Jessica Steen, OD, FAAO, shares highlights from her VEW 2022 presentation, "Ophthalmic therapeutics update."
Jessica Steen, OD, FAAO, assistant professor at Nova Southeastern University College of Optometry where she serves as director of the glaucoma services, sat down with Optometry Times® editor Kassi Jackson to share hightlights from her presentation, "Ophthalmic therapeutics update," which she presented during this year's Vision Expo West in Las Vegas.
This transcript has been lightly edited for clarity:
I'm joined today by Dr. Jessica Steen, assistant professor at Nova Southeastern University College of Optometry, where she serves as director of the glaucoma services. She's here to share highlights from her discussion titled, "Ophthalmic therapeutics update," which she's presenting during this year's Vision Expo West in Las Vegas. Thank you for being here. Dr. Steen.
In a presentation at Vision Expo West in Las Vegas, I had the opportunity to provide an update—and really most importantly—to provide some clinical context to some of the many newly approved up ophthalmic therapeutic agents.
One of our greatest challenges is really staying on this leading edge of newly available therapeutic options when we're talking about managing ocular disease. Understanding treatment options is so central to really optimizing treatment, but also we have to think about being able to counsel patients who may be undergoing therapeutic interventional treatment with one of our surgical colleagues.
We talk about some of the general trends and development of therapeutics in eyecare, really focusing on first in class agents, repurposed agents, biologics and biosimilars, and also the landscape that these agents are investigated within.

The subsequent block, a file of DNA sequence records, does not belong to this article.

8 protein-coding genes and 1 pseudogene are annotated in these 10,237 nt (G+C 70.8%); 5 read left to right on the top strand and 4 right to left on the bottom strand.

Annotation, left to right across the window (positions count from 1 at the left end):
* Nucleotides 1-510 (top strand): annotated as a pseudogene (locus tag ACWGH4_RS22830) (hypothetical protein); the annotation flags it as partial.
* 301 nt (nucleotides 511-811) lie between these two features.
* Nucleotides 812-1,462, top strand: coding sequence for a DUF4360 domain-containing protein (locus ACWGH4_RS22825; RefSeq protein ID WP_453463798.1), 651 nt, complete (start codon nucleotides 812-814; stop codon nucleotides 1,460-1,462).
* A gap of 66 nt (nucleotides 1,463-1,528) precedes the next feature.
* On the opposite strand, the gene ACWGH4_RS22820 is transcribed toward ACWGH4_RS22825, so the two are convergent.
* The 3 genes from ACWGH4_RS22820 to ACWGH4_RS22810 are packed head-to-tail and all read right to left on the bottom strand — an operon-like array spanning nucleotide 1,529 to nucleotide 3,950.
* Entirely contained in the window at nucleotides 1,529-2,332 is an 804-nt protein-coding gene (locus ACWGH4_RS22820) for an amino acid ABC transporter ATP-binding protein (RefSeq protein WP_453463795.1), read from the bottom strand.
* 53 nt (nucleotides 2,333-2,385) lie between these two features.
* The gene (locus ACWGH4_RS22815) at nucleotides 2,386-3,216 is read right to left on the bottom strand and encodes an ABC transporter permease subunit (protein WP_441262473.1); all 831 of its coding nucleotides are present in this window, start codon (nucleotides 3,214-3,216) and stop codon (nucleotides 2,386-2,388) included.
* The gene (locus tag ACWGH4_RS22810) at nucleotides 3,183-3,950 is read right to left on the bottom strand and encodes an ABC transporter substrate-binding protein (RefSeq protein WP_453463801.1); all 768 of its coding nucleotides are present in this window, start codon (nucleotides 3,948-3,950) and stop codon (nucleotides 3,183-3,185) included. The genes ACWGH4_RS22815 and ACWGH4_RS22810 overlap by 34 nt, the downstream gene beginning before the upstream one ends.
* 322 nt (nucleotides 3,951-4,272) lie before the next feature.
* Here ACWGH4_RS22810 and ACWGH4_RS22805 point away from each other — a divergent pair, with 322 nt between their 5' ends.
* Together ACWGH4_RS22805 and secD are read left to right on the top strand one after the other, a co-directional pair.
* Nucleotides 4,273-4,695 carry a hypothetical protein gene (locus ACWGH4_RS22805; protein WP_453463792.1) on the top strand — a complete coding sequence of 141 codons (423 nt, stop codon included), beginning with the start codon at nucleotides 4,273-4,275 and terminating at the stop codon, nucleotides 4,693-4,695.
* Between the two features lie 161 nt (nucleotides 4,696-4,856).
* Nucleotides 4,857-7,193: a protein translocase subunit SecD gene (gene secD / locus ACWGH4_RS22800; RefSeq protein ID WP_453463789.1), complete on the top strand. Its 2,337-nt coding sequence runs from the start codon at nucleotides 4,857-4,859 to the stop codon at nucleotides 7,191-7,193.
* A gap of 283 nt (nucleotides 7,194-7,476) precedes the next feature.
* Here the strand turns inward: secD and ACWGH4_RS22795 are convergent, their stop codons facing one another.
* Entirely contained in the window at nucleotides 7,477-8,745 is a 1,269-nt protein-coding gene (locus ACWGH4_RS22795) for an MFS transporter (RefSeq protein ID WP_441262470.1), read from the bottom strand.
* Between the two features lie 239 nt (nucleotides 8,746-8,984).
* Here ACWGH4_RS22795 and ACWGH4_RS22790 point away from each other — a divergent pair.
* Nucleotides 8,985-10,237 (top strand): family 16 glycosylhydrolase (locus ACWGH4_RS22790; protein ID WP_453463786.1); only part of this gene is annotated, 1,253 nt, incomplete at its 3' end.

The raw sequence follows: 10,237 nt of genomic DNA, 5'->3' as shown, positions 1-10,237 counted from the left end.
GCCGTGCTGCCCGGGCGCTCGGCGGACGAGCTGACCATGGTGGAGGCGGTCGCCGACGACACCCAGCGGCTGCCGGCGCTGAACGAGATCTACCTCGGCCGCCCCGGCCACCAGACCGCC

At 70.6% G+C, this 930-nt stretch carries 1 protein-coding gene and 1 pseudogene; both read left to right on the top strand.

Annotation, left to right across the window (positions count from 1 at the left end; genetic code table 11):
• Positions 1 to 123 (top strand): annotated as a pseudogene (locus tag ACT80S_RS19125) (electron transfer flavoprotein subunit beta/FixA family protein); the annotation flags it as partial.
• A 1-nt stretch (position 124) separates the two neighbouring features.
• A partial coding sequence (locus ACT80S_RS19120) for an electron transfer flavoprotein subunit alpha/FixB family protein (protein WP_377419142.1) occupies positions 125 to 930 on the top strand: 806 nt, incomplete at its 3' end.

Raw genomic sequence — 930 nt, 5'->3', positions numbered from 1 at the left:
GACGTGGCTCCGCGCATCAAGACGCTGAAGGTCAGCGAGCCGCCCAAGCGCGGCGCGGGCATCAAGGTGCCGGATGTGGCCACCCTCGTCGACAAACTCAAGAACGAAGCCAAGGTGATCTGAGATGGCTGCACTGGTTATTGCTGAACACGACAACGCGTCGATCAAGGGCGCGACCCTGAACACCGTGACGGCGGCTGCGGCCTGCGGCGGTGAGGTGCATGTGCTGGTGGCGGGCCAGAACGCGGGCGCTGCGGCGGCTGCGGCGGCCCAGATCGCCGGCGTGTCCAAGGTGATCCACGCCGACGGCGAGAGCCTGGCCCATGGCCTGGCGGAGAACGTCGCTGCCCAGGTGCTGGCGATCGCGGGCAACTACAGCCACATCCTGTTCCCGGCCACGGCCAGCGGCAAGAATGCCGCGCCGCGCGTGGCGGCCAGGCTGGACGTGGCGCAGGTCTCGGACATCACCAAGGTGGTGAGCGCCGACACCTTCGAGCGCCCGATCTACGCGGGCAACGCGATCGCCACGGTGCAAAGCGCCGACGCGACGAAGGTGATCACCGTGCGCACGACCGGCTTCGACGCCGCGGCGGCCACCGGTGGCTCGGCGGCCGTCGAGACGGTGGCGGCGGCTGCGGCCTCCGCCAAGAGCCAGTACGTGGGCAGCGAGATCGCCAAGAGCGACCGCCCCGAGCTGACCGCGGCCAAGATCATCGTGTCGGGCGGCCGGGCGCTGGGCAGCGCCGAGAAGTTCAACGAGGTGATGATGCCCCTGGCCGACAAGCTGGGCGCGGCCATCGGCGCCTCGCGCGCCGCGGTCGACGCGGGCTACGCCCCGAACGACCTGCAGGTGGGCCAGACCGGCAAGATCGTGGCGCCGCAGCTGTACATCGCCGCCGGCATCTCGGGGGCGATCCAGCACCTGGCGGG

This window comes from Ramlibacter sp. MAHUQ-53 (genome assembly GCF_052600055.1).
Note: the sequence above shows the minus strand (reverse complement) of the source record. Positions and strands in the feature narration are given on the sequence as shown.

When we're talking about anterior segment disease, we really focus on new routes of administration, new indications for agents that may have previously been used off label or for another ocular condition, and topical agents that may have cosmetic as well as functional benefits.
In the space of glaucoma, we talk about therapeutics that utilize non traditional mechanisms to lower intraocular pressure, and procedure-based therapeutic treatments. And most importantly, hear where each therapy or treatment really may fit into the management of a patient with glaucoma or ocular hypertension.
Within retinal vascular disease, we're at a time where we our surgical colleagues and our patients are so fortunate to have highly efficacious medications that overall have excellent safety profiles, which has shift the focus to expanding developments to agents that have a longer duration of action, and those that utilize additional or alternative targets for really a more well rounded treatment.
And right now we're really at quite an interesting time where we are just starting to enter this space of ophthalmic biosimilar agents. We discussed the recently approved biosimilar anti-VEGF agents and the potential impact that these agents, as well as biosimilars in general, may have to our surgical colleagues, our patients, and certainly to our treatment, as well.
And looking ahead, we are most excited about the positive results of clinical trials evaluating treatment options within this space of geographic atrophy. And this really has us looking forward to a potential new approved agents in the near future, which is certainly going to change the way we manage patients with late stage dry AMD.
So bottom line, we are at a time where therapeutic developments and the approval and availability of new agents is really changing the way that ocular disease is managed and these new agents continue to utilize new targets for treatment, utilize alternative routes for medication administration, and act to, in general, increase the amount of time between treatments, all of which act together to ultimately improve patient quality of life.